Sungmyung Chun : Absurd Mass
7. 20 - 9. 22. 2012


SongEun ArtSpace is proud to present the solo exhibition of our second featured Korean artist, SungMyung Chun, “Absurd Mass”, which includes his new works, significant for their drastic departure from his previous, well-acclaimed style.

 
Though Chun specializes in the traditional technique of sculpture, he creates narrative, autobiographical installations in a completely innovative manner. For him, looking deep into himself as a metaphor for the people of this age has been a consistent theme since the beginning of his career. To depict the journey of exploring the inner self, he has developed his own distinctive style of placing realistic sculptures within a theatrical plot. The reflection of the self in his recent works, however, has been extended from the inner self to the social self. In this ninth solo exhibition, “Absurd Mass,” Chun develops his new interest in the self in a social context by experimenting with entirely new colors and morphological transformations.    
 
The installation, arranged in fragments of sculpture, provides symbolic insight into a reality where an individual endures isolation and internal conflict with society. Chun assumes an invisible protagonist in this narrative, while he had previously presented tangible self-portrait figures in past exhibitions. The story begins with a presentation of the protagonist’s torso on the second floor. The absence of limbs and feature connotes lack of function and the loss of an innate identity. From the fragmented body, the subject’s consciousness goes along the corridor and up the stairs. As he reaches the top of the building, he confronts himself, shrunken in relation to a wider external surrounding. 
 
On the third floor of the exhibition, different sentences that have been excerpted from movies and soap operas—regardless of the context—can be heard from loudspeakers. The whole space resonates with uncommunicative phrases that are repeated endlessly, and emphasize the absurd situation. Continuing to trace the path that the protagonist follows, viewers pass a bridge that leads to another room. As one goes over this bridge, space becomes limited and vision futile, allowing the viewer to experience the same segregation as the protagonist, and thereby empathize with him as a fragmented subject.
 
In the other room of the third floor, there are symbolic clues about the protagonist, who does not physically exist. There are curtains implying private space, five hearts, a typical dictator’s coat on a hanger, and a monumental sculpture without the head that is accentuated by natural light. There are also green footprints—significant due to their green waterproof paint, typical of many Korean building tops—scattered all over the floor, toy soldiers, a dinosaur’s head and a tea table. These objects placed on the footprint do not correspond with each other and the scene figuratively presents unfamiliarity and an absurd state, whilst also allowing us to understand the inner and outer appearances of the protagonist.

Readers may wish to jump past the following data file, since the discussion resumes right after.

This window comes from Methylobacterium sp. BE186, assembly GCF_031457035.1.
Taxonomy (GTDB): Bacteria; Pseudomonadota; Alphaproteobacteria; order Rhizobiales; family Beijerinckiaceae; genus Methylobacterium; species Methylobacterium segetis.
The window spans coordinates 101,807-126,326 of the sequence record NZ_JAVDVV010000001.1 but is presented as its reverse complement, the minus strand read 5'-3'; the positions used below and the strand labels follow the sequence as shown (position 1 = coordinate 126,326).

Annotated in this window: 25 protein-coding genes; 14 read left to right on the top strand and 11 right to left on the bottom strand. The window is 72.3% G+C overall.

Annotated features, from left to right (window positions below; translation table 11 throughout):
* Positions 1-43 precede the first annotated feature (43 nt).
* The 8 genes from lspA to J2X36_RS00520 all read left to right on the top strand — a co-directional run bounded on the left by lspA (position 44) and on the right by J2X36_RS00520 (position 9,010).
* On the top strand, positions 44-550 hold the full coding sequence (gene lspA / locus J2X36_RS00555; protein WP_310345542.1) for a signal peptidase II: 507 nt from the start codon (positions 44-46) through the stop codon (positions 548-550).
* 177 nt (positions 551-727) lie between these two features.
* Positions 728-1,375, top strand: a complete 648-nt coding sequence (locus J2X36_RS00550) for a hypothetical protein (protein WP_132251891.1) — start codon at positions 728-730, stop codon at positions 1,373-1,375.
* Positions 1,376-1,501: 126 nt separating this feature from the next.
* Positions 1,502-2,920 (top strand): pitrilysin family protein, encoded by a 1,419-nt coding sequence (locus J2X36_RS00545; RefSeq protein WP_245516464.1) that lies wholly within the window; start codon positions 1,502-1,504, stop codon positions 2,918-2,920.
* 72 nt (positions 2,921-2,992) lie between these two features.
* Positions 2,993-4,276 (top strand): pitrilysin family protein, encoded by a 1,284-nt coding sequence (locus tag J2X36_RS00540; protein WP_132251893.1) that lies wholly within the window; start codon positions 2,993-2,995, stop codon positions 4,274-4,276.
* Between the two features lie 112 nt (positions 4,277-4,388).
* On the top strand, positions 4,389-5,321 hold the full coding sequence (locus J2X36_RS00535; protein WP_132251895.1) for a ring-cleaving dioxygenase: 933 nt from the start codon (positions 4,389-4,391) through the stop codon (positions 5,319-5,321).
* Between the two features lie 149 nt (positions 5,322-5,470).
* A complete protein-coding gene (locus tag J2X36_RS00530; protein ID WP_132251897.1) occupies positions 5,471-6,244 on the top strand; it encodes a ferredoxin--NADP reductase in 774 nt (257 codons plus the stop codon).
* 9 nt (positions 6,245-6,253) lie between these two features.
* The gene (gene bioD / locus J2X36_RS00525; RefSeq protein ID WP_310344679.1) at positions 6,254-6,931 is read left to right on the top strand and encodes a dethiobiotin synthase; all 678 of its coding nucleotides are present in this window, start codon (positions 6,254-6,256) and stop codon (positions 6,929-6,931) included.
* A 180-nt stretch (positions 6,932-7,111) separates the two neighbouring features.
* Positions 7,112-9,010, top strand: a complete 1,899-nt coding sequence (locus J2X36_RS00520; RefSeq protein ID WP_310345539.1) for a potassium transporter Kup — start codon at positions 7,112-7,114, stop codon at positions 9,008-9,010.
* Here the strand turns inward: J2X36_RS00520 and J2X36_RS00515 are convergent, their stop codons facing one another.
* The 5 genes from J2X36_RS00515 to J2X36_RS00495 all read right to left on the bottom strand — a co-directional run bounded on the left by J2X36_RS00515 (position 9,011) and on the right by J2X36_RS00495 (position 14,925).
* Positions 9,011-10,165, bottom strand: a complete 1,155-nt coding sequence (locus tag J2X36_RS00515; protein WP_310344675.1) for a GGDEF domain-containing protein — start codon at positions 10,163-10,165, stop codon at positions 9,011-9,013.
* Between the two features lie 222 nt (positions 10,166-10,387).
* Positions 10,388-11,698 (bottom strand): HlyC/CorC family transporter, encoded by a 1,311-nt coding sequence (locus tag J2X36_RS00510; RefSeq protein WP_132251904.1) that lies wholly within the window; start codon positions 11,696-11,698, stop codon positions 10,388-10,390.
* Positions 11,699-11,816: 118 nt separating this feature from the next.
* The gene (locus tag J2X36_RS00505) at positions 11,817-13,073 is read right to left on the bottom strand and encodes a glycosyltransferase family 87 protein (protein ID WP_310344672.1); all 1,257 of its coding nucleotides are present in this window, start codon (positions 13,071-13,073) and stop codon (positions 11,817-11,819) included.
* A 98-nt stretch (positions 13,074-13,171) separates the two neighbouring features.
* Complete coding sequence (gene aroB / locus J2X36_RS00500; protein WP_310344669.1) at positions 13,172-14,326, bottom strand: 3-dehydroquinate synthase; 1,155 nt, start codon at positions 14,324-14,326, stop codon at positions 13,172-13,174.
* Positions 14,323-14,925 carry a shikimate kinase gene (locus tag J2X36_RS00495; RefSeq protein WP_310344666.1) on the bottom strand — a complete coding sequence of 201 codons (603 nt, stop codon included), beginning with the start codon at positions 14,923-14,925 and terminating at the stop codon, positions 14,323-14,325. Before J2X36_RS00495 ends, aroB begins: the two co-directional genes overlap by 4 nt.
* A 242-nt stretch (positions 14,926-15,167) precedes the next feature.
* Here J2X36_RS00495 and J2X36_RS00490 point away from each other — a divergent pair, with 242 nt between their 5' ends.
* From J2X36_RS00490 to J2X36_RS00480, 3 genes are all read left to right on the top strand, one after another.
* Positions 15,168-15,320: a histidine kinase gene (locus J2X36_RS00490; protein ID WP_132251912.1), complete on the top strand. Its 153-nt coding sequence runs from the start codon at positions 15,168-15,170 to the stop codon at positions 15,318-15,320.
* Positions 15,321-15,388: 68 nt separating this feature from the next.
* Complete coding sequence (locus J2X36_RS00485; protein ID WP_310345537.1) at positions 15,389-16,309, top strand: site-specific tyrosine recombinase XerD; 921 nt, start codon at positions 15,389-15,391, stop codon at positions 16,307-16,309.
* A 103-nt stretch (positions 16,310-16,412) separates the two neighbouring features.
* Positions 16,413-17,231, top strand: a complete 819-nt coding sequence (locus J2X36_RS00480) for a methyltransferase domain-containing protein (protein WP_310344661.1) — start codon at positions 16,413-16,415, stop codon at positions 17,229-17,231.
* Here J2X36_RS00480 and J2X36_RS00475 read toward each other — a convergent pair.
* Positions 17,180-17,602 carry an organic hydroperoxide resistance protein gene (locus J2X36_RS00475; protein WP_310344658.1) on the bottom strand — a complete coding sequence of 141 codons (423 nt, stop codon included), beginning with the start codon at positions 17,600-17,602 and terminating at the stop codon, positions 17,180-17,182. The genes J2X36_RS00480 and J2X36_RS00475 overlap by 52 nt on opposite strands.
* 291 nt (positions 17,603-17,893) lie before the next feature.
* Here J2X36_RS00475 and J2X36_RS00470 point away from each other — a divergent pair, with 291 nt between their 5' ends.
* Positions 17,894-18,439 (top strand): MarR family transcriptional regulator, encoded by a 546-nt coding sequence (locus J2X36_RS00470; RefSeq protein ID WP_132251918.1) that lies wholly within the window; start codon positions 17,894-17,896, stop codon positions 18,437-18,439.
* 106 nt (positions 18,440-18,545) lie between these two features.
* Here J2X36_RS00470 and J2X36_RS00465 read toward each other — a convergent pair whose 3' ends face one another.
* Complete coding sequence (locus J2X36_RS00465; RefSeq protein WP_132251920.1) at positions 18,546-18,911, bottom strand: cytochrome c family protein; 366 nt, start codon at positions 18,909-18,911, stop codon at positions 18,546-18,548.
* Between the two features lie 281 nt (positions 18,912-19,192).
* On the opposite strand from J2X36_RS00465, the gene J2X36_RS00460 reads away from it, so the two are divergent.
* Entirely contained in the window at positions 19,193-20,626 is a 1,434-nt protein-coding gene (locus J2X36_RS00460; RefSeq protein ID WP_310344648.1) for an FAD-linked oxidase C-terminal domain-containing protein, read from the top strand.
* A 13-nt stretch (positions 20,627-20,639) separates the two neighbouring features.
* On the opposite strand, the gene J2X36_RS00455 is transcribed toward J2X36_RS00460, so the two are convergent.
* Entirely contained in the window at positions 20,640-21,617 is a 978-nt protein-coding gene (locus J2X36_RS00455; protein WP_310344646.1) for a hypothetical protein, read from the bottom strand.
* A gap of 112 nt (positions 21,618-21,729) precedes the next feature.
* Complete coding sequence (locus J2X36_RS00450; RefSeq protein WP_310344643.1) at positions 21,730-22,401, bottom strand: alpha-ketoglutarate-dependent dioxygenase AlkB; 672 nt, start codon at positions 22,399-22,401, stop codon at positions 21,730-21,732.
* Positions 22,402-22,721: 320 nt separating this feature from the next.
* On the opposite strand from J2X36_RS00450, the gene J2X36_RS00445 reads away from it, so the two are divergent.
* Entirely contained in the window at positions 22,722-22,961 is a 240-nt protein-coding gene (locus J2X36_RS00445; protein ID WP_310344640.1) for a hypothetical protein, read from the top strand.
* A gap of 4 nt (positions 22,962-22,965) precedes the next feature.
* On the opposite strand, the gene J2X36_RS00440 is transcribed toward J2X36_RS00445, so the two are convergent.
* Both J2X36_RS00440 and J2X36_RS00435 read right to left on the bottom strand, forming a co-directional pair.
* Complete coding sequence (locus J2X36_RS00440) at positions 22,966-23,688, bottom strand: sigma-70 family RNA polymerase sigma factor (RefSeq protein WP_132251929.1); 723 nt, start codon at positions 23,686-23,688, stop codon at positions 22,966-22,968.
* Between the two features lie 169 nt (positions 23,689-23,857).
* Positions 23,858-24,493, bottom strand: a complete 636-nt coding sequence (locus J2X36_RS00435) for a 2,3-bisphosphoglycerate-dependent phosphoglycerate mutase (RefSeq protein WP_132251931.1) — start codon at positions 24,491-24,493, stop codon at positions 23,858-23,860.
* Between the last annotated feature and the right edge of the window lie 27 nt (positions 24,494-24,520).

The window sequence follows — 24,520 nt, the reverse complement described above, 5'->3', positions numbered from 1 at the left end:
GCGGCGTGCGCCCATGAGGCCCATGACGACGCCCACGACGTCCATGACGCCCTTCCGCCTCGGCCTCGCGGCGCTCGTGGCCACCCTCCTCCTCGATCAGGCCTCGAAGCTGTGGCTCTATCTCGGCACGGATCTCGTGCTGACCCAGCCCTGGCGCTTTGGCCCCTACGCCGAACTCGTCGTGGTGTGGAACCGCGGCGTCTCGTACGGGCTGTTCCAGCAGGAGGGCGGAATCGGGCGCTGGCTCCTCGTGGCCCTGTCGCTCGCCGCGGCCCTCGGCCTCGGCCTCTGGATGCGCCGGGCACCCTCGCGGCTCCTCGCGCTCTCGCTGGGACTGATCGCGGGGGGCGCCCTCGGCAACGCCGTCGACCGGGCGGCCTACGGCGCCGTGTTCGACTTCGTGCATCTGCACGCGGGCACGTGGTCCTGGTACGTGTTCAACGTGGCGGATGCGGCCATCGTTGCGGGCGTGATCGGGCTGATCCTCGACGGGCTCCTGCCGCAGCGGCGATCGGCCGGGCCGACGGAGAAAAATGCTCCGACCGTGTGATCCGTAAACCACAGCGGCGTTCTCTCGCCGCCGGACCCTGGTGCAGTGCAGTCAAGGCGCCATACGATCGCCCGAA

At the top of the building, the protagonist contemplates and endures the blazing sunshine. In the mezzanine, a girl holding a lamp, which is Chun’s unique figure, is a symbol of the sun. In this exhibition, her bodies appear to be stacked one on top of the other, creating a looming and overbearing tower that increases the protagonist’s psychological pressure. The fourth floor is an ideological space that is separated from the physical spaces in which the protagonist travels. It metaphorically shows the protagonist’s inner state through the uniformly swimming figures. The whole body of the individual protagonist is never shown, and even the group of swimmers remains anonymous. Moving his attention from introspection to the outer environment and the relationships between individuals and society, Chun focuses on the subject’s daily life, which is inevitably separated and reduced within such relationships, in the context of ‘absurdness’.
 
The exhibition will be divided into two parts, ending with an Epilogue (September 10th - 22nd) in which artist Chun will feature the same works but with a completely different viewpoint and arrangement. Its whole context will be completed with the epilogue, thereby concluding the “Absurd Mass” experience. The Artist’s Talk will be held on September 7th at 2:00pm in the S. Atrium (B2).

About the Artist
Born in Suwon, Korea in 1971, Chun graduated with a BFA in Sculpture and a MFA from Suwon University.He has shown a total of eight solo exhibitions including the “Swallowing the Shadow”series (2007, 2008) since his debut, “The Clown, Catching the Stars”(2000). He was also selected in major group shows, including “Young Artists from Korea, China and Japan” (National Museum of Contemporary Art, Korea, 2004), “Eye of the Pacific Rim”(Jeju Museum of Art, 2009), “One Fine Day”(Rodin Gallery, 2007), Busan Biennale(2004), and “SeMA 2004”(Seoul Museum of Art, 2004). Chun received the Kim Sejoong Young Sculptor Awards, Grand Prize in 2007. His work ‘Nameless Forest,’ co-produced with American choreographer Dean Moss, was performed in The Kitchen in New York in 2011.
 
 
Work Images
Art Space